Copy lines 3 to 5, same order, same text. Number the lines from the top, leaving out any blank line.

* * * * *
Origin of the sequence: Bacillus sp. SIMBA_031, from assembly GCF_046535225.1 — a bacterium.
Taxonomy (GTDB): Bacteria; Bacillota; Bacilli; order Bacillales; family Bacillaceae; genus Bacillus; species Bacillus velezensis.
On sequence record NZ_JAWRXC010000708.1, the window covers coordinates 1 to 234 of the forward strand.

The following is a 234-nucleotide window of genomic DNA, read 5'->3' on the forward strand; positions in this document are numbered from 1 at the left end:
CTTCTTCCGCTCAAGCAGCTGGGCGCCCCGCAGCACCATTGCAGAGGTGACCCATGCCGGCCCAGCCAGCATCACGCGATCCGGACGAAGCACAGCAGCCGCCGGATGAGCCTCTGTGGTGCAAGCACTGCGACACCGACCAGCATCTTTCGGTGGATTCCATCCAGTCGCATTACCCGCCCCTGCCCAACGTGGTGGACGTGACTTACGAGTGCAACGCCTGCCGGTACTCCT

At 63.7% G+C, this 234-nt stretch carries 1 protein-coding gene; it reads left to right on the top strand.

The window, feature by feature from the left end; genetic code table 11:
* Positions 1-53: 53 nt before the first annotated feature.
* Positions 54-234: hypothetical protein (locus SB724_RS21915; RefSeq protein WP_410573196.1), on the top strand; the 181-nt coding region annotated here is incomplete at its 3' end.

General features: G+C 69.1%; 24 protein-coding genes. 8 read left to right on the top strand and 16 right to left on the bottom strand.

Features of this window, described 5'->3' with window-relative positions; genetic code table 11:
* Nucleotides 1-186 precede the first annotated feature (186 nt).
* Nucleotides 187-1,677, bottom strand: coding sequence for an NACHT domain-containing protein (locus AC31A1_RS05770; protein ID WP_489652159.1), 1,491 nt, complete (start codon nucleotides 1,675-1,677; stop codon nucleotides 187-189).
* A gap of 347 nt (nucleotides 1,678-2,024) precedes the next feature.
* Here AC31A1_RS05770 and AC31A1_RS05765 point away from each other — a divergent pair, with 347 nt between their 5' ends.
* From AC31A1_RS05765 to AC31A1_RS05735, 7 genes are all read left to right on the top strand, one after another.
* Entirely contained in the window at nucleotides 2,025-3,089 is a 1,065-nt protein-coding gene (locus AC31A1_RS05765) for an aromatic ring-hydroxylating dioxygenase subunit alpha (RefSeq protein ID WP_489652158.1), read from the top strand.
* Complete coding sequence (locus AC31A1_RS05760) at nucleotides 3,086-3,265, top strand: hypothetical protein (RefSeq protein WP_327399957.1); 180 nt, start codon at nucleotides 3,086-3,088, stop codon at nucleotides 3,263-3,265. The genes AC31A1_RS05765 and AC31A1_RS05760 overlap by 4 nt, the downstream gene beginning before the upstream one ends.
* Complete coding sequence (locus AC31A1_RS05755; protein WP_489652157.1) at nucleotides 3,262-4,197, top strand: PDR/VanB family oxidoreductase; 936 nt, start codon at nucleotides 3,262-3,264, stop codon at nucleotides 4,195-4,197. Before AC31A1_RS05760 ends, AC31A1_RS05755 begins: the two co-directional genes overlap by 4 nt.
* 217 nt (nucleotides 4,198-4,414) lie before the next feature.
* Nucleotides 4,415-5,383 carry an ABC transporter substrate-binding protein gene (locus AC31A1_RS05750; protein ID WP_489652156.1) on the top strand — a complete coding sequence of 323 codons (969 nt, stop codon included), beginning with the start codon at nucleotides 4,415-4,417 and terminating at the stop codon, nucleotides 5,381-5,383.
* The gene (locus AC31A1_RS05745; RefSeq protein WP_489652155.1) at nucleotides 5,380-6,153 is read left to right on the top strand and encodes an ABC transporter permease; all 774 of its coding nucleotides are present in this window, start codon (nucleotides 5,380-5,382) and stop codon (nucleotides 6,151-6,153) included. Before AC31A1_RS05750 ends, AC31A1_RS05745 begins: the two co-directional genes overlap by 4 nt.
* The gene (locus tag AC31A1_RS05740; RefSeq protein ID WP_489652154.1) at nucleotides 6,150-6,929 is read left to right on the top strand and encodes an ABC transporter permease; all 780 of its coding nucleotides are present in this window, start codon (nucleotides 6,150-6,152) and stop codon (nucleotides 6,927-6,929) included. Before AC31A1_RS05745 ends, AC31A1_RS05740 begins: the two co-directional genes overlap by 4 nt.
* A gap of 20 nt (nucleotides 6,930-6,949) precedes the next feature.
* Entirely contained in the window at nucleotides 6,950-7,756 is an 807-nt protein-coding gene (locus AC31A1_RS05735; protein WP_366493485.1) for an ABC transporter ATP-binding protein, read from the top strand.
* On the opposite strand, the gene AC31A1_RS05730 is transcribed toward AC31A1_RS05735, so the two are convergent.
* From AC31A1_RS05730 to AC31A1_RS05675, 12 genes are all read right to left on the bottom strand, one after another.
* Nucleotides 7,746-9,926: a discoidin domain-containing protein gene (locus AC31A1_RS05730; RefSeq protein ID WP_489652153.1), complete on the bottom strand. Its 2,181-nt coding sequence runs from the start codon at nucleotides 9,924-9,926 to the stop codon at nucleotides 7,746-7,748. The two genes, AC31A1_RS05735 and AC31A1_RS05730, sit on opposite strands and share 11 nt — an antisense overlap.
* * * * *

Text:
On sequence record NZ_JAWRXC010000708.1, the window covers coordinates 1 to 234 of the forward strand.

The following is a 234-nucleotide window of genomic DNA, read 5'->3' on the forward strand; positions in this document are numbered from 1 at the left end:
CTTCTTCCGCTCAAGCAGCTGGGCGCCCCGCAGCACCATTGCAGAGGTGACCCATGCCGGCCCAGCCAGCATCACGCGATCCGGACGAAGCACAGCAGCCGCCGGATGAGCCTCTGTGGTGCAAGCACTGCGACACCGACCAGCATCTTTCGGTGGATTCCATCCAGTCGCATTACCCGCCCCTGCCCAACGTGGTGGACGTGACTTACGAGTGCAACGCCTGCCGGTACTCCT